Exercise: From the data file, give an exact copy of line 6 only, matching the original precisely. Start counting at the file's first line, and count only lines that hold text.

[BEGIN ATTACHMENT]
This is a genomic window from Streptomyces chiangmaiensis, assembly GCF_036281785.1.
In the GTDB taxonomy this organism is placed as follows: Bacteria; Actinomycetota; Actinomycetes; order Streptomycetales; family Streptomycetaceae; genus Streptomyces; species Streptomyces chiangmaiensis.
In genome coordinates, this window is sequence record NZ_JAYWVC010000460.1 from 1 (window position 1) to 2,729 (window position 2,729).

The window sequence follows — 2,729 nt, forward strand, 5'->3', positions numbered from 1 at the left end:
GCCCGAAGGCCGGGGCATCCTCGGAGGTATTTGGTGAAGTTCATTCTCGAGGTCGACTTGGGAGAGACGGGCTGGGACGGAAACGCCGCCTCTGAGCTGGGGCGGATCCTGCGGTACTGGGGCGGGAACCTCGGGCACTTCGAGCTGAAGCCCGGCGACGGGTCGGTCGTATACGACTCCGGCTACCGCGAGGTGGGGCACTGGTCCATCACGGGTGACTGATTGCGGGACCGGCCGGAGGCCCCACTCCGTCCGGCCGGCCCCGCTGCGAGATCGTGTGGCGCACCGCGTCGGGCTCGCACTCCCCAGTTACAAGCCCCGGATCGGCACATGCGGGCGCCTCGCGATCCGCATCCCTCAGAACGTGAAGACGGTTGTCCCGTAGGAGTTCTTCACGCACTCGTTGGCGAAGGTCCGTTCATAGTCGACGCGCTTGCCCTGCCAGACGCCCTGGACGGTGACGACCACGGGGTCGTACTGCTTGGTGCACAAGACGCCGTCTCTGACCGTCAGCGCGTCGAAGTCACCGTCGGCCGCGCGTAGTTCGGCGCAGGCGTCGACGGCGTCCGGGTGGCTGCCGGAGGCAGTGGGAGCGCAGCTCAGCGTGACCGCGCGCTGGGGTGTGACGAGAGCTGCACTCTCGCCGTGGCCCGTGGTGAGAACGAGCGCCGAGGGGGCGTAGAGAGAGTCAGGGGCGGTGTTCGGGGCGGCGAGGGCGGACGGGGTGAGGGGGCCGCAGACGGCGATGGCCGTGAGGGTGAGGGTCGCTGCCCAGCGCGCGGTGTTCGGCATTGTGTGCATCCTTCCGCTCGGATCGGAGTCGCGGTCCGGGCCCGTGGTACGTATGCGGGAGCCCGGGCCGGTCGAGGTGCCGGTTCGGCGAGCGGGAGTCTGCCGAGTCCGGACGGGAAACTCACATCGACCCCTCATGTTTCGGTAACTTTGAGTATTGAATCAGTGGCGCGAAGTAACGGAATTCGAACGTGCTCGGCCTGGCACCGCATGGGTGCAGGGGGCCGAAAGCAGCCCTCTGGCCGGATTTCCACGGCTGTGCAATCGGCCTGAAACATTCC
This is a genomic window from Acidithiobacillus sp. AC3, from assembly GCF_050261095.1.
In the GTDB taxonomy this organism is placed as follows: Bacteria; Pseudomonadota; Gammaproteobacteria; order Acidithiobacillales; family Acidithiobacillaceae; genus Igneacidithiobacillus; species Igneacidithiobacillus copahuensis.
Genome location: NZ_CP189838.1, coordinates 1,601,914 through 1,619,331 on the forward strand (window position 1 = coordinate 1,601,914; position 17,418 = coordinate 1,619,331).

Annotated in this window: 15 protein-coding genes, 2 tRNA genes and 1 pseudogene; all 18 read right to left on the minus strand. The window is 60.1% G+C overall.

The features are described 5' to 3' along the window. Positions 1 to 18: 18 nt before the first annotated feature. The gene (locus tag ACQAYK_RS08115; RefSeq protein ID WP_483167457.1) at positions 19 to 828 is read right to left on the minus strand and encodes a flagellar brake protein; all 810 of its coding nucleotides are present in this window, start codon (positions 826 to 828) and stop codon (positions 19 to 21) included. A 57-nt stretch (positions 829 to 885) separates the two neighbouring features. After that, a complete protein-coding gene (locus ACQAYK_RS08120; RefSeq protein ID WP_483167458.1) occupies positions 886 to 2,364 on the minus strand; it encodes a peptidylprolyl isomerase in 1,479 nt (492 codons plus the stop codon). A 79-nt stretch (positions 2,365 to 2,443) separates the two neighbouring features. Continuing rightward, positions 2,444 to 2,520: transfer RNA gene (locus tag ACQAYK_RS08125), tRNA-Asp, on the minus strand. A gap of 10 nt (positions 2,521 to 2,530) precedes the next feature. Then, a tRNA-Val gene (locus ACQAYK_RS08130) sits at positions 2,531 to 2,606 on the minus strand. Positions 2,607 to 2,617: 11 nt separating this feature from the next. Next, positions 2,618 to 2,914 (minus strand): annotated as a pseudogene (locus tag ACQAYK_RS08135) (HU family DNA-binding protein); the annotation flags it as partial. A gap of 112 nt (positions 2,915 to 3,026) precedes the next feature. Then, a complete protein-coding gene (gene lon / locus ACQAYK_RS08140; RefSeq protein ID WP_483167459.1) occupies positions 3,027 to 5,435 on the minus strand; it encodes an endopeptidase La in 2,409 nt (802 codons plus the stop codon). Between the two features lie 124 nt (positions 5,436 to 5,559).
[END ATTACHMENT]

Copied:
This is a genomic window from Acidithiobacillus sp. AC3, from assembly GCF_050261095.1.